I want to remind everybody that back in 2011-12, the US did absolutely nothing whatsoever to address the very real rigging and state violence in Russia. Which is OK because it’s not their place to interfere and that would have made everything worse. But it’s quite bizarre to bleat about the lack of US reaction to the fact that today Russians support their Putin and want him to continue as their president.

And by the way, I remember that Obama had no problem with congratulating Putin back in 2012 when peaceful protesters were being brutalized in the streets and videos of shameless and open rigging of the elections were abundant.

In It Together

Hundreds of millions of

Facebook users are likely to have had their private information harvested by companies that exploited the same terms as the firm that collected data and passed it on to Cambridge Analytica, according to a new whistleblower.

What I don’t get is the insistent use of the words “private information” in relation to Facebook. What private information can FB possibly have? The only reason anybody posts anything on FB is because they want to make it public. That’s the whole point of Facebook’s existence.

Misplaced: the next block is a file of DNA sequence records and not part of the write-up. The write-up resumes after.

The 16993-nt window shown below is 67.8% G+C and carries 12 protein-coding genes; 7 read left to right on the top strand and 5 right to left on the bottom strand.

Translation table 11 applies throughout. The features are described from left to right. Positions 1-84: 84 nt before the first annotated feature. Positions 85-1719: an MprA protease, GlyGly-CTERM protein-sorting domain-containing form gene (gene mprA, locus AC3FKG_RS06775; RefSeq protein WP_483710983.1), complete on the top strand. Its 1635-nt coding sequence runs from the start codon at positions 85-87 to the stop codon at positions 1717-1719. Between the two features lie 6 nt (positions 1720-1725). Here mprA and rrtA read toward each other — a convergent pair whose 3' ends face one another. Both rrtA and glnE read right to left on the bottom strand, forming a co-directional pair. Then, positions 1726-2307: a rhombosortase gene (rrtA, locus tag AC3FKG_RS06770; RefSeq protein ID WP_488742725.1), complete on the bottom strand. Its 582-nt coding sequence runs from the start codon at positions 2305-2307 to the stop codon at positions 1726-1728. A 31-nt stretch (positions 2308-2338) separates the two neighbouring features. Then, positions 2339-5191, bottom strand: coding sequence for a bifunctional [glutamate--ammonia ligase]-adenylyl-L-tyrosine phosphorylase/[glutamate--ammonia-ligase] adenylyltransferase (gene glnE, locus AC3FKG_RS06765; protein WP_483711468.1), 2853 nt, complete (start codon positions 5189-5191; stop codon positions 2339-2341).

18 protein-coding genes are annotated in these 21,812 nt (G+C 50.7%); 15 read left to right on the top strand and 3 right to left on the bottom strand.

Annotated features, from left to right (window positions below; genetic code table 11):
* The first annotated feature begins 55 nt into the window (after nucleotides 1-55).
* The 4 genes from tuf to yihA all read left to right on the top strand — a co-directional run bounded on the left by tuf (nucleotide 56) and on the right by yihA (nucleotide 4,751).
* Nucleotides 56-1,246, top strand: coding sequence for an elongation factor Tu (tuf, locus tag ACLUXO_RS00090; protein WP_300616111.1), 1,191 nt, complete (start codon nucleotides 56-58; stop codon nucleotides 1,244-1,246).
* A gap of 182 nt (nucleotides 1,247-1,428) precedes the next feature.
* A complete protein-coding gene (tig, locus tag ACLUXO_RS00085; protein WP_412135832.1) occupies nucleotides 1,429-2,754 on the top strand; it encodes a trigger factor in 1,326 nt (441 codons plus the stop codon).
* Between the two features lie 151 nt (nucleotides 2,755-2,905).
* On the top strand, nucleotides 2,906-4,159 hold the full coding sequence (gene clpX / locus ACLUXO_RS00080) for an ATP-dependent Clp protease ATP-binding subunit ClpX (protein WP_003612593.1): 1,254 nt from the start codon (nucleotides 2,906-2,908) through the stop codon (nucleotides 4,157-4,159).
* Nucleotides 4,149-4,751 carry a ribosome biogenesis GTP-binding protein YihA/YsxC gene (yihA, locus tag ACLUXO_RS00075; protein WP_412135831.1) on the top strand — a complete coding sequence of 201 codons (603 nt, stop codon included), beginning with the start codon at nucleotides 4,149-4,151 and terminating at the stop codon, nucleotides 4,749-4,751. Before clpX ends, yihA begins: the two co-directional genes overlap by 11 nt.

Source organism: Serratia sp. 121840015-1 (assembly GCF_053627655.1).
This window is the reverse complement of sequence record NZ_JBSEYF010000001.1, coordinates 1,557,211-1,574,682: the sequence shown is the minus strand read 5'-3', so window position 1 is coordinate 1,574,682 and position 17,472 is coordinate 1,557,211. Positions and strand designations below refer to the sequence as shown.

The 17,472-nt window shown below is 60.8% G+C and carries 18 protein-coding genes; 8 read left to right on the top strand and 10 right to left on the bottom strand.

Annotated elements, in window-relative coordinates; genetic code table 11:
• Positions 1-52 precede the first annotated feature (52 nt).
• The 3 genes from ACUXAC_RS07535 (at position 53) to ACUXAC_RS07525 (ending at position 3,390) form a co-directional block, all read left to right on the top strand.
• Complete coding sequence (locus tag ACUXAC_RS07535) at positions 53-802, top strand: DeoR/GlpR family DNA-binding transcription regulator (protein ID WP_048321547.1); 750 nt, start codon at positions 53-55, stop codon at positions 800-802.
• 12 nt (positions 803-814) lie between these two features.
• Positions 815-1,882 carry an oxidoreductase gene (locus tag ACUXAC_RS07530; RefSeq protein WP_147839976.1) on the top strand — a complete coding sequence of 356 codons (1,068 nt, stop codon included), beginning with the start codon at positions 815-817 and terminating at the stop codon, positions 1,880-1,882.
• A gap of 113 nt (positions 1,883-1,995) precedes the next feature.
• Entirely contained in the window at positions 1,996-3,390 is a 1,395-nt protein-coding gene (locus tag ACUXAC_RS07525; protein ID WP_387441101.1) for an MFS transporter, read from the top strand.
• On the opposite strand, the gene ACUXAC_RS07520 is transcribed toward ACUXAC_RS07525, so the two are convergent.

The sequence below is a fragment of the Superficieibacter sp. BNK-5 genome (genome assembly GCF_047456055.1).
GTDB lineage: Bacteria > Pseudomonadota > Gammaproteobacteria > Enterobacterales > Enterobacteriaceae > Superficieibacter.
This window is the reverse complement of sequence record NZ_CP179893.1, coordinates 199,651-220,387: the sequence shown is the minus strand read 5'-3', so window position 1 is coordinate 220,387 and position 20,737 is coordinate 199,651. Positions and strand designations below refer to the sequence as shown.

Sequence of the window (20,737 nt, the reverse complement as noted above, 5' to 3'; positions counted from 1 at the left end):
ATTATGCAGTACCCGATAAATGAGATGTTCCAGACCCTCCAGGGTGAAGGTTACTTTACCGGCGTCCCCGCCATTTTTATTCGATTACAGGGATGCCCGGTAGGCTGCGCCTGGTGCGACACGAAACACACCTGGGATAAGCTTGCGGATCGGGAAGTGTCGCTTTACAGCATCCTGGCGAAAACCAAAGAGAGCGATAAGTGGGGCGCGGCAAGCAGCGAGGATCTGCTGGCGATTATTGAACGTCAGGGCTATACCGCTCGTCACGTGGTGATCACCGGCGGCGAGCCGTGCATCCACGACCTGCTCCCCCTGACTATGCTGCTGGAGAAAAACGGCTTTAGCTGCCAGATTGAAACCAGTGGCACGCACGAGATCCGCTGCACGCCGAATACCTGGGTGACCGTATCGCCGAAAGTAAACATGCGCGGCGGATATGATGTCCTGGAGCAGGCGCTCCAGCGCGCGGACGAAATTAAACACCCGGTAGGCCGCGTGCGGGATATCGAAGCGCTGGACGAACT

I hate Facebook but I can’t understand the current scandal. How can FB be blamed for doing the only thing which it exists to do, namely, selling ads to people and selling people to ads?

The whole obsession with “Russians stole the elections”, “Facebook stole the elections”, “green aliens from another planet stole the elections” stems from an incapacity to comprehend that not everybody is equally happy about the advances of liquidity. And it’s funny how the anxieties about liquidity hover around the fantasies of the folks who are supposedly all rah-rah about it. “The Russians” and Facebook are evidence of uncontrollable global flows where nothing can protect one from the malevolent presence of those who move faster and take the only thing one still has, one’s possibly sellable quirk.

We are all in it together, and it’s best to discuss our anxieties over what is now clearly an unavoidable transformation together and directly.


My understanding of wild nature is pathetic. I mistakenly taught Klara to refer to the town’s famous geese as ducks, and now everybody on the playground and at the park gives me dirty looks.

Illinois Politics

Rauner doesn’t excite his base. From a Republican point of view, he failed on every count. He made Illinois a sanctuary state. He did nothing about the budget. He’s been completely knee-capped by Madigan, the state tax is back up. He’s been flailing for over a year.